Jungle Gardens of Avery Island

P.O. Box 126
Avery Island, LA  70513
337-369-6243
www.junglegardens.org

Avery Island’s most spectacular feature was developed by the late Edward Avery McIlhenny, known as "Monsieur Ned" by his French speaking friends and associates.  Much of the world knows about TABASCO® Pepper Sauce, made for over 125 years on Avery Island, Louisiana.  Not as many people know that Avery Island is actually a salt dome that extends some eight miles beneath the earth's surface.  Or that the protruding "island" part of the formation is home to the world's most beautiful sanctuaries for the preservation and study of flora and fauna.

It was on Avery Island, where salt and pepper meet, that Edward McIlhenny helped save the snowy egret from extinction.  In 1895 when the bird was being hunted for its plummage, McIlhenny built an aviary on Avery Island and captured and raised eight wild egrets.  After they had raised their hatches and were ready to migrate, McIlhenny freed them.  The egrets returned the next spring and every spring since.  The egrets and herons return by the thousands to the rookery now called "Bird City".  Not surprisingly, Jungle Gardens is a birder's paradise, home to hundreds of species of resident and migratory birds.

McIlhenny did much more to ensure that feature generations had an ideal spot to enjoy and study the beauties of nature and to observe plants and flowers from around the world in his 200 acre Jungle Gardens.  The gardens are home to a large collection of camellias.  Thousands of plants represent some 600 varieties, including imports from Japan and France, as well as varieties that McIlhenny developed on Avery Island.  You will see acres upon acres of bright azalea flowers that carpet the landscape in the spring.  Massive live oak trees are prevalent throughout the gardens, along with brilliant wildflowers and groves of evergreens.  The Chinese Garden contains a Buddha sculpture dating back to 1000  A.D.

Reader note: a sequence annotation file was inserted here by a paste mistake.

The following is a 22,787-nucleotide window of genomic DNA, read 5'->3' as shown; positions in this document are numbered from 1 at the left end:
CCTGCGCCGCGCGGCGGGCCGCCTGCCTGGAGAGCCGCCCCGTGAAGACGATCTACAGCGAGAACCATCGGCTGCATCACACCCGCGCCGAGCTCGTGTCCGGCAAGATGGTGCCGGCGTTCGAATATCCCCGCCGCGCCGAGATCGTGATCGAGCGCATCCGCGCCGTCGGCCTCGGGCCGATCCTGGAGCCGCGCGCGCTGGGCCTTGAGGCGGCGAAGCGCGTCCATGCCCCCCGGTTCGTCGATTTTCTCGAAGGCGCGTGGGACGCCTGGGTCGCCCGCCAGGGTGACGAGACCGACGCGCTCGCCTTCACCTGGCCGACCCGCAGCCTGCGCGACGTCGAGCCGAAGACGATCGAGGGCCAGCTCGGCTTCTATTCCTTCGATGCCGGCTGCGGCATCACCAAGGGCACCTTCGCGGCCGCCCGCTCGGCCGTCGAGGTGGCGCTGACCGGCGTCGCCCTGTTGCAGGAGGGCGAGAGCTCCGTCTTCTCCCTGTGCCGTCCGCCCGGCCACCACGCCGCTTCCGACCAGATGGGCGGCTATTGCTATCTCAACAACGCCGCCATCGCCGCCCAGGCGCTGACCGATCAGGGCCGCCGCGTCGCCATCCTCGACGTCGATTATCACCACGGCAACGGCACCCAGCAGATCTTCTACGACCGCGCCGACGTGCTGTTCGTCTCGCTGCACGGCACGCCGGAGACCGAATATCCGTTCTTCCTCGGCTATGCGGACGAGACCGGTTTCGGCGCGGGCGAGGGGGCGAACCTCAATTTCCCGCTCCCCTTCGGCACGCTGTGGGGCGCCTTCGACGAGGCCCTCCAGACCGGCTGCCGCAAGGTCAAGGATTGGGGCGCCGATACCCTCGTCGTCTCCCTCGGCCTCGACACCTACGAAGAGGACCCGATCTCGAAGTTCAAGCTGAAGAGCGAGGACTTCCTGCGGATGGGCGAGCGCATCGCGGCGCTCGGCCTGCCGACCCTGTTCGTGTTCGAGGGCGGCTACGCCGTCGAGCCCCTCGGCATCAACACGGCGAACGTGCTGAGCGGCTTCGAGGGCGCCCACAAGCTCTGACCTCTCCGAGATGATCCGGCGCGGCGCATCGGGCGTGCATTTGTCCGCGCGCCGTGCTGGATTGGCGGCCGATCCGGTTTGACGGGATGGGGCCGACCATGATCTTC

And then there is the wildlife.  White tailed deer know they have little to fear and much to eat here.  Rabbits hop across the roads before visitor's cars while alligators prowl the lagoon and Bayou Petit Anse.  Armadillos, possum, squirrels, nutris, raccoons, bobcats and other wildlife may also be glimpsed as you walk on the grounds.